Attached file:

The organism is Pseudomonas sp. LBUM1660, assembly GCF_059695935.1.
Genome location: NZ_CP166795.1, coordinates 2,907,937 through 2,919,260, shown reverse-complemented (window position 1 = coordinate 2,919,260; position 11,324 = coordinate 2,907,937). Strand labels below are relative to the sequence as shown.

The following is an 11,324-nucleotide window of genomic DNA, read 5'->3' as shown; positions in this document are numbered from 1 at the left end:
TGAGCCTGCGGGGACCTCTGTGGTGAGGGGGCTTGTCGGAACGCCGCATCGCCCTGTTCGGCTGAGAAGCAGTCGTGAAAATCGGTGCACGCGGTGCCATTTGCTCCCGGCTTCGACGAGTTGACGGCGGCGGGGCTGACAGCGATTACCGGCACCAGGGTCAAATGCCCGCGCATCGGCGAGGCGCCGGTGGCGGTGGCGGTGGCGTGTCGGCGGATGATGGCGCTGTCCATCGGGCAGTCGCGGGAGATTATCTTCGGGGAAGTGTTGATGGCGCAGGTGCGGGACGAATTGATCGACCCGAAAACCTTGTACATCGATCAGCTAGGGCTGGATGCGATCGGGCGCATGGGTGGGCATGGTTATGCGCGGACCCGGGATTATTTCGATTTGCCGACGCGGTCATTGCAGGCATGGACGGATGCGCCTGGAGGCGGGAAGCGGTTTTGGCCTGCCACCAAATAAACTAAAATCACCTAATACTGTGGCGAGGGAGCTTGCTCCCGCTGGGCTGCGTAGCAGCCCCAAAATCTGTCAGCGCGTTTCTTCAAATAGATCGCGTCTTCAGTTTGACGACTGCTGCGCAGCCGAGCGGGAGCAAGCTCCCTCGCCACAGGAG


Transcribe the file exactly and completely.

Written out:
The organism is Pseudomonas sp. LBUM1660, assembly GCF_059695935.1.
Genome location: NZ_CP166795.1, coordinates 2,907,937 through 2,919,260, shown reverse-complemented (window position 1 = coordinate 2,919,260; position 11,324 = coordinate 2,907,937). Strand labels below are relative to the sequence as shown.

The following is an 11,324-nucleotide window of genomic DNA, read 5'->3' as shown; positions in this document are numbered from 1 at the left end:
TGAGCCTGCGGGGACCTCTGTGGTGAGGGGGCTTGTCGGAACGCCGCATCGCCCTGTTCGGCTGAGAAGCAGTCGTGAAAATCGGTGCACGCGGTGCCATTTGCTCCCGGCTTCGACGAGTTGACGGCGGCGGGGCTGACAGCGATTACCGGCACCAGGGTCAAATGCCCGCGCATCGGCGAGGCGCCGGTGGCGGTGGCGGTGGCGTGTCGGCGGATGATGGCGCTGTCCATCGGGCAGTCGCGGGAGATTATCTTCGGGGAAGTGTTGATGGCGCAGGTGCGGGACGAATTGATCGACCCGAAAACCTTGTACATCGATCAGCTAGGGCTGGATGCGATCGGGCGCATGGGTGGGCATGGTTATGCGCGGACCCGGGATTATTTCGATTTGCCGACGCGGTCATTGCAGGCATGGACGGATGCGCCTGGAGGCGGGAAGCGGTTTTGGCCTGCCACCAAATAAACTAAAATCACCTAATACTGTGGCGAGGGAGCTTGCTCCCGCTGGGCTGCGTAGCAGCCCCAAAATCTGTCAGCGCGTTTCTTCAAATAGATCGCGTCTTCAGTTTGACGACTGCTGCGCAGCCGAGCGGGAGCAAGCTCCCTCGCCACAGGAG